Siu Mai / 烧卖 / シュウマイ

We visit dim sum (yum cha) restaurant quite often when living in Sydney, let's say at least once a week. Our all-time favorite dishes are chives dumplings (韭菜饺), pan-fried rice rolls (煎肠粉), steamed BBQ pork rice rolls (叉烧肠), and yam croquettes (芋角). We hardly order siu mai (shumai) as I sometimes make it at home. I guess siu mai is the easiest dim sum to make at home.

Do you know that is very popular in Japan? There is a wide range of frozen shumai to choose from, and you can even find a shumai bento (lunch box) in the supermarket! In general, shumai in Japan are smaller in size compared to the usual shumai at the Chinese yum-cha restaurants. After living in Japan for a decade, I still can't figure out why Japanese eat shumai with mustard. You are right, shumai is Chinese food.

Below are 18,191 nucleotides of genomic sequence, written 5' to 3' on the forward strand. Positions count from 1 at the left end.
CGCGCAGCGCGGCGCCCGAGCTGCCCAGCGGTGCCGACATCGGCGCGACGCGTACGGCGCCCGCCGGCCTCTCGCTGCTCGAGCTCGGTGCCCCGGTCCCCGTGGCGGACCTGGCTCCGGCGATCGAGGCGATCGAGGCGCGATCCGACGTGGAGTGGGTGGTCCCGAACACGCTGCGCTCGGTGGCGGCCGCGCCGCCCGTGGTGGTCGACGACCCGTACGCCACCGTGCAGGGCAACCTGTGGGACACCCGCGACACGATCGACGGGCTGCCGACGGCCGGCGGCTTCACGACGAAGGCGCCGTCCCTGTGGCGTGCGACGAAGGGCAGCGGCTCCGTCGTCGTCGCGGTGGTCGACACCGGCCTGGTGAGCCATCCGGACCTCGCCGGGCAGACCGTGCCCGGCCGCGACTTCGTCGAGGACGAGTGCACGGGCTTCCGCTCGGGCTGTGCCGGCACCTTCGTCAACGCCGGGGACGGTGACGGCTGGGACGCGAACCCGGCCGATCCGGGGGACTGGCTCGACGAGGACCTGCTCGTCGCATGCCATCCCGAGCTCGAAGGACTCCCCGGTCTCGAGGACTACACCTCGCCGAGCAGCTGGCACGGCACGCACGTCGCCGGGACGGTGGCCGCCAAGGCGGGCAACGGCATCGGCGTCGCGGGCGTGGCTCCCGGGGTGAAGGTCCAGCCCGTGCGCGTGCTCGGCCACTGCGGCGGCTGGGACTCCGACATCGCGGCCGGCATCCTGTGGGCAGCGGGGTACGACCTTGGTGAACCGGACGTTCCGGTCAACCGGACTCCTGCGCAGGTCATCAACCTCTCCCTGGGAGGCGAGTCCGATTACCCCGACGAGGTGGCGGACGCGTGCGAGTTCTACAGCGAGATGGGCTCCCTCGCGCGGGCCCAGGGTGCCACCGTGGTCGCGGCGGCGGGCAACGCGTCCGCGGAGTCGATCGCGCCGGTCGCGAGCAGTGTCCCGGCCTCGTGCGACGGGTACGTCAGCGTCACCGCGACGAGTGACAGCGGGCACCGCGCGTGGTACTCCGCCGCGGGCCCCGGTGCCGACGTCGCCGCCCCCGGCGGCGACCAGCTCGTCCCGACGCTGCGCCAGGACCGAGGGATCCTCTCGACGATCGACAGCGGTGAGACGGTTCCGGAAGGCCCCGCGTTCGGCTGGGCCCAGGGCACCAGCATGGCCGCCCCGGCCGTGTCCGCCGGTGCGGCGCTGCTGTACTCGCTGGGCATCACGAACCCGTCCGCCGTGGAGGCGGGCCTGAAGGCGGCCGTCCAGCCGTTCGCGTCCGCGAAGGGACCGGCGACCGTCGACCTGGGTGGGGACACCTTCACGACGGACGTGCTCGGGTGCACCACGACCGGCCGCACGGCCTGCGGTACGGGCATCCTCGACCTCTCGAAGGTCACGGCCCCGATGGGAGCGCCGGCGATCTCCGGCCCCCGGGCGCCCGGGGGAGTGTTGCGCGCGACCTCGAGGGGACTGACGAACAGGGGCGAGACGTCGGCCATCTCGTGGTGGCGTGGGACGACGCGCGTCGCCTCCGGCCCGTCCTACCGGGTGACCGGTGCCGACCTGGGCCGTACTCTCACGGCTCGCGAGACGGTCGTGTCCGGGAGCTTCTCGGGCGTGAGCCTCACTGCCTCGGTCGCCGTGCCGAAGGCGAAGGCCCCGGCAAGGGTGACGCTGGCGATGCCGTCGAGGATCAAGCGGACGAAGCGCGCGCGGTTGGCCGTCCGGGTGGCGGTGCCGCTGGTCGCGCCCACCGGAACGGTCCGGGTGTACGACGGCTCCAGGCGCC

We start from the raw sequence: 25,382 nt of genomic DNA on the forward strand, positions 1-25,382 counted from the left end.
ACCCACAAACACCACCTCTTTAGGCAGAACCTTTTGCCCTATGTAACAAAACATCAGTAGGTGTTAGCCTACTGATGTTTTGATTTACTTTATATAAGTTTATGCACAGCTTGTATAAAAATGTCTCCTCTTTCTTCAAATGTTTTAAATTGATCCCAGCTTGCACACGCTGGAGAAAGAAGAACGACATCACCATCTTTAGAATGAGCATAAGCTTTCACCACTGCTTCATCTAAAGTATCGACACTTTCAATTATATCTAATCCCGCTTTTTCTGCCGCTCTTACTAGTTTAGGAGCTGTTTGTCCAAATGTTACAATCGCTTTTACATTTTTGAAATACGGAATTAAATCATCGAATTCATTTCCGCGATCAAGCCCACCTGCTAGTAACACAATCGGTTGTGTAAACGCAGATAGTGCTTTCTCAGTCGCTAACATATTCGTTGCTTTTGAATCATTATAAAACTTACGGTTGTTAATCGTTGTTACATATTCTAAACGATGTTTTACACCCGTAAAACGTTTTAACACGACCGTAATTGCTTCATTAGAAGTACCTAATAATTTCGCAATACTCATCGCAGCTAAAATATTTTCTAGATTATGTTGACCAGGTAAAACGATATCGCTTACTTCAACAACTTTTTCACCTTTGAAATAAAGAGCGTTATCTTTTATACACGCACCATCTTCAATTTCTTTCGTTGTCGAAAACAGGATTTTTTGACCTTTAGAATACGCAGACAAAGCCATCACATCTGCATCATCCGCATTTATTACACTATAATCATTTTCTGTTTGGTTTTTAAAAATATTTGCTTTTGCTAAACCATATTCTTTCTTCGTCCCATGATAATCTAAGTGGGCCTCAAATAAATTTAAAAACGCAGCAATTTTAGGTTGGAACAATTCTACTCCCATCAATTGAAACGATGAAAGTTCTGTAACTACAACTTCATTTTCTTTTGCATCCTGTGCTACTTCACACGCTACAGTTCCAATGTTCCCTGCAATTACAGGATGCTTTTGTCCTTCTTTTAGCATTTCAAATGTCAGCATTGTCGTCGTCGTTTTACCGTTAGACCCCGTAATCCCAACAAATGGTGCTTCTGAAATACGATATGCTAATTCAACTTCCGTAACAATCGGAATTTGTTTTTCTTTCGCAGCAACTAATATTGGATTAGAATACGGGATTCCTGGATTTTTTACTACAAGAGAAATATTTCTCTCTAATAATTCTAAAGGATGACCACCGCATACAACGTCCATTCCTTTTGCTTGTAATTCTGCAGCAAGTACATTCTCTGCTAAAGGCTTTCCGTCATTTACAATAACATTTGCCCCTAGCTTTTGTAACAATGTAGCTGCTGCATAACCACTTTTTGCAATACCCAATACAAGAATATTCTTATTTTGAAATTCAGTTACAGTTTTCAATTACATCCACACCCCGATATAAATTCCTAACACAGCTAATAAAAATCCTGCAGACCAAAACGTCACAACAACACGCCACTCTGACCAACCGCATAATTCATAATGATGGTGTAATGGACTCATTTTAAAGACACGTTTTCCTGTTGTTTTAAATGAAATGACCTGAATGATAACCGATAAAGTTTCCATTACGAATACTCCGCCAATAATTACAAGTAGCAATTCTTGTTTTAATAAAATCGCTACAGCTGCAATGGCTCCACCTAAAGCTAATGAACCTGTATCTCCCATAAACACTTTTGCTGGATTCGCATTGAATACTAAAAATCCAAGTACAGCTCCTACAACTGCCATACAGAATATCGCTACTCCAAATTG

Chili sauce or mustard?

Siu Mai / 烧卖 / シュウマイ

Ingredients (20 pcs):
500g pork or chicken, minced
100g prawn, lightly chopped
1 tbsp corn flour
2-3 cloves garlic, finely chopped
1 tbsp grated ginger
1 tsp sesame oil
1/2 tsp ground white pepper
1 tsp sugar
1 tbsp light soy sauce
1/2 tsp salt or to taste
50 ml cold water
*20 sheets wanton/shumai wrappers

*or 30 pcs smaller size

An example of our dinner.

  1. In a large mixing bowl, combine all the ingredients except the wontan/shumai wrappers.
  2. Mix in the same direction until well combined or sticky. It helps to produce bouncy texture.
  3. Marinate the filling for at least 30 minutes, keep refrigerator.
  4. To make shumai, place a tablespoon full of the filling the middle of a wanton wrapper and wrap it up.
  5. Line steamer with baking paper (punch some holes with hole puncher if possible), place the shumai in the steamer.
  6. Steam with medium heat for 10-12 minutes.